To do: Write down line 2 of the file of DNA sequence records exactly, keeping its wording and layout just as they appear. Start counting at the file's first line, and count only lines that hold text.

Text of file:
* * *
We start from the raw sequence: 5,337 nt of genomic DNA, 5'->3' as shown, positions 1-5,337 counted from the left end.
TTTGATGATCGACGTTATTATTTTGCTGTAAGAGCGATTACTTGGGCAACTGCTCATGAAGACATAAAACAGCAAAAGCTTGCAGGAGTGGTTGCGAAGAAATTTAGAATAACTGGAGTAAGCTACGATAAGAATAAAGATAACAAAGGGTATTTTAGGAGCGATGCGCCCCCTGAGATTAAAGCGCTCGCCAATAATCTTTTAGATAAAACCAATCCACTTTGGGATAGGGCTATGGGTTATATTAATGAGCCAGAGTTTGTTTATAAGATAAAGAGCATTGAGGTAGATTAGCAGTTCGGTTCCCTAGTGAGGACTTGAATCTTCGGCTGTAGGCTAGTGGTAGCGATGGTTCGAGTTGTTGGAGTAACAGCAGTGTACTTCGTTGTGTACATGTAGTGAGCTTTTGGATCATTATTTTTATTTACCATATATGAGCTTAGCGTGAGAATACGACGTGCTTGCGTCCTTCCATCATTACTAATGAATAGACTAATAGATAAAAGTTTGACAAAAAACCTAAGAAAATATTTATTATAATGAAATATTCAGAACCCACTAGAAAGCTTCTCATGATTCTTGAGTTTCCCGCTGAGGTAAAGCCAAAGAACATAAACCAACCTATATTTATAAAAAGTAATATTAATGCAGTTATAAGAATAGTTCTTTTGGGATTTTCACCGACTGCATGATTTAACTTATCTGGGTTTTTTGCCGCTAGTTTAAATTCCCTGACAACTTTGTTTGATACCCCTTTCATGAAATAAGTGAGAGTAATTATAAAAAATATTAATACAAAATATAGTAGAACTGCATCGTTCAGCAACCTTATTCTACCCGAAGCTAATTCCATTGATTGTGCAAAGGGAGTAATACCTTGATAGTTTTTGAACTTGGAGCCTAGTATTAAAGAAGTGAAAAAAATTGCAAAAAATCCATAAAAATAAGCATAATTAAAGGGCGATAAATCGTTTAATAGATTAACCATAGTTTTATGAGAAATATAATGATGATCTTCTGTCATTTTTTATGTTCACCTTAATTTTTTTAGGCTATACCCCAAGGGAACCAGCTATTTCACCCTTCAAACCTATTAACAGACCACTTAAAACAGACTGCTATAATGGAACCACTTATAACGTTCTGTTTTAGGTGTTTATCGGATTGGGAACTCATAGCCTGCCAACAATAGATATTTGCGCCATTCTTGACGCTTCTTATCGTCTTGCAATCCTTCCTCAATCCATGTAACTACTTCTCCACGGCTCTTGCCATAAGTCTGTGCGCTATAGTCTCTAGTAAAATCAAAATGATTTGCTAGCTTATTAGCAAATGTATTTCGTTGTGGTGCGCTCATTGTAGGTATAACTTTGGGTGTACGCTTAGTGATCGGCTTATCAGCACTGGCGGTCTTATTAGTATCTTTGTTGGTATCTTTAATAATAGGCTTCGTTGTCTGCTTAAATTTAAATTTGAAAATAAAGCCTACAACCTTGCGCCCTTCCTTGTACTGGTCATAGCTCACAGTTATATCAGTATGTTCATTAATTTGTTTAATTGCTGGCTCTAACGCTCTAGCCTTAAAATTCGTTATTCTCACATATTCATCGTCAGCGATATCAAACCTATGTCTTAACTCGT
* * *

TTTGATGATCGACGTTATTATTTTGCTGTAAGAGCGATTACTTGGGCAACTGCTCATGAAGACATAAAACAGCAAAAGCTTGCAGGAGTGGTTGCGAAGAAATTTAGAATAACTGGAGTAAGCTACGATAAGAATAAAGATAACAAAGGGTATTTTAGGAGCGATGCGCCCCCTGAGATTAAAGCGCTCGCCAATAATCTTTTAGATAAAACCAATCCACTTTGGGATAGGGCTATGGGTTATATTAATGAGCCAGAGTTTGTTTATAAGATAAAGAGCATTGAGGTAGATTAGCAGTTCGGTTCCCTAGTGAGGACTTGAATCTTCGGCTGTAGGCTAGTGGTAGCGATGGTTCGAGTTGTTGGAGTAACAGCAGTGTACTTCGTTGTGTACATGTAGTGAGCTTTTGGATCATTATTTTTATTTACCATATATGAGCTTAGCGTGAGAATACGACGTGCTTGCGTCCTTCCATCATTACTAATGAATAGACTAATAGATAAAAGTTTGACAAAAAACCTAAGAAAATATTTATTATAATGAAATATTCAGAACCCACTAGAAAGCTTCTCATGATTCTTGAGTTTCCCGCTGAGGTAAAGCCAAAGAACATAAACCAACCTATATTTATAAAAAGTAATATTAATGCAGTTATAAGAATAGTTCTTTTGGGATTTTCACCGACTGCATGATTTAACTTATCTGGGTTTTTTGCCGCTAGTTTAAATTCCCTGACAACTTTGTTTGATACCCCTTTCATGAAATAAGTGAGAGTAATTATAAAAAATATTAATACAAAATATAGTAGAACTGCATCGTTCAGCAACCTTATTCTACCCGAAGCTAATTCCATTGATTGTGCAAAGGGAGTAATACCTTGATAGTTTTTGAACTTGGAGCCTAGTATTAAAGAAGTGAAAAAAATTGCAAAAAATCCATAAAAATAAGCATAATTAAAGGGCGATAAATCGTTTAATAGATTAACCATAGTTTTATGAGAAATATAATGATGATCTTCTGTCATTTTTTATGTTCACCTTAATTTTTTTAGGCTATACCCCAAGGGAACCAGCTATTTCACCCTTCAAACCTATTAACAGACCACTTAAAACAGACTGCTATAATGGAACCACTTATAACGTTCTGTTTTAGGTGTTTATCGGATTGGGAACTCATAGCCTGCCAACAATAGATATTTGCGCCATTCTTGACGCTTCTTATCGTCTTGCAATCCTTCCTCAATCCATGTAACTACTTCTCCACGGCTCTTGCCATAAGTCTGTGCGCTATAGTCTCTAGTAAAATCAAAATGATTTGCTAGCTTATTAGCAAATGTATTTCGTTGTGGTGCGCTCATTGTAGGTATAACTTTGGGTGTACGCTTAGTGATCGGCTTATCAGCACTGGCGGTCTTATTAGTATCTTTGTTGGTATCTTTAATAATAGGCTTCGTTGTCTGCTTAAATTTAAATTTGAAAATAAAGCCTACAACCTTGCGCCCTTCCTTGTACTGGTCATAGCTCACAGTTATATCAGTATGTTCATTAATTTGTTTAATTGCTGGCTCTAACGCTCTAGCCTTAAAATTCGTTATTCTCACATATTCATCGTCAGCGATATCAAACCTATGTCTTAACTCGT